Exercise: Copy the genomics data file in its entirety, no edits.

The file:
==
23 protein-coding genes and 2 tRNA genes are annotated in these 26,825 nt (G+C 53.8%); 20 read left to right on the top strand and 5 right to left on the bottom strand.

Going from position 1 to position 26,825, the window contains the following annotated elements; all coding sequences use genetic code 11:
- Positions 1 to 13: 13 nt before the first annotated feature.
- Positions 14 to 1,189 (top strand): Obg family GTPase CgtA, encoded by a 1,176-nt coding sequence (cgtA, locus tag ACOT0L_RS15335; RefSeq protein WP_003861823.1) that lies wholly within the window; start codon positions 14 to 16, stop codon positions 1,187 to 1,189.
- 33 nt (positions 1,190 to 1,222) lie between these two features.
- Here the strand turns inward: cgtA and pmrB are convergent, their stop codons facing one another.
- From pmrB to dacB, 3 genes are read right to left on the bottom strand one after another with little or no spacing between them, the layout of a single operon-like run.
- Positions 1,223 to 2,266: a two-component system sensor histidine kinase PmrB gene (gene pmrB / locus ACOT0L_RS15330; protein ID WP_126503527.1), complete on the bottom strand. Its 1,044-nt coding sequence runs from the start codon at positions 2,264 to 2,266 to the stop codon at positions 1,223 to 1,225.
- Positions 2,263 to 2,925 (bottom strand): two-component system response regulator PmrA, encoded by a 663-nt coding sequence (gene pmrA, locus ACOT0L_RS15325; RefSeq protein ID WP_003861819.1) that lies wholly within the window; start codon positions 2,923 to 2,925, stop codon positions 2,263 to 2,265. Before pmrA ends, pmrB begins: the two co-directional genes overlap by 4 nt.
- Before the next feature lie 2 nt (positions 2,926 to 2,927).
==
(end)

23 protein-coding genes and 2 tRNA genes are annotated in these 26,825 nt (G+C 53.8%); 20 read left to right on the top strand and 5 right to left on the bottom strand.

Going from position 1 to position 26,825, the window contains the following annotated elements; all coding sequences use genetic code 11:
- Positions 1 to 13: 13 nt before the first annotated feature.
- Positions 14 to 1,189 (top strand): Obg family GTPase CgtA, encoded by a 1,176-nt coding sequence (cgtA, locus tag ACOT0L_RS15335; RefSeq protein WP_003861823.1) that lies wholly within the window; start codon positions 14 to 16, stop codon positions 1,187 to 1,189.
- 33 nt (positions 1,190 to 1,222) lie between these two features.
- Here the strand turns inward: cgtA and pmrB are convergent, their stop codons facing one another.
- From pmrB to dacB, 3 genes are read right to left on the bottom strand one after another with little or no spacing between them, the layout of a single operon-like run.
- Positions 1,223 to 2,266: a two-component system sensor histidine kinase PmrB gene (gene pmrB / locus ACOT0L_RS15330; protein ID WP_126503527.1), complete on the bottom strand. Its 1,044-nt coding sequence runs from the start codon at positions 2,264 to 2,266 to the stop codon at positions 1,223 to 1,225.
- Positions 2,263 to 2,925 (bottom strand): two-component system response regulator PmrA, encoded by a 663-nt coding sequence (gene pmrA, locus ACOT0L_RS15325; RefSeq protein ID WP_003861819.1) that lies wholly within the window; start codon positions 2,923 to 2,925, stop codon positions 2,263 to 2,265. Before pmrA ends, pmrB begins: the two co-directional genes overlap by 4 nt.
- Before the next feature lie 2 nt (positions 2,926 to 2,927).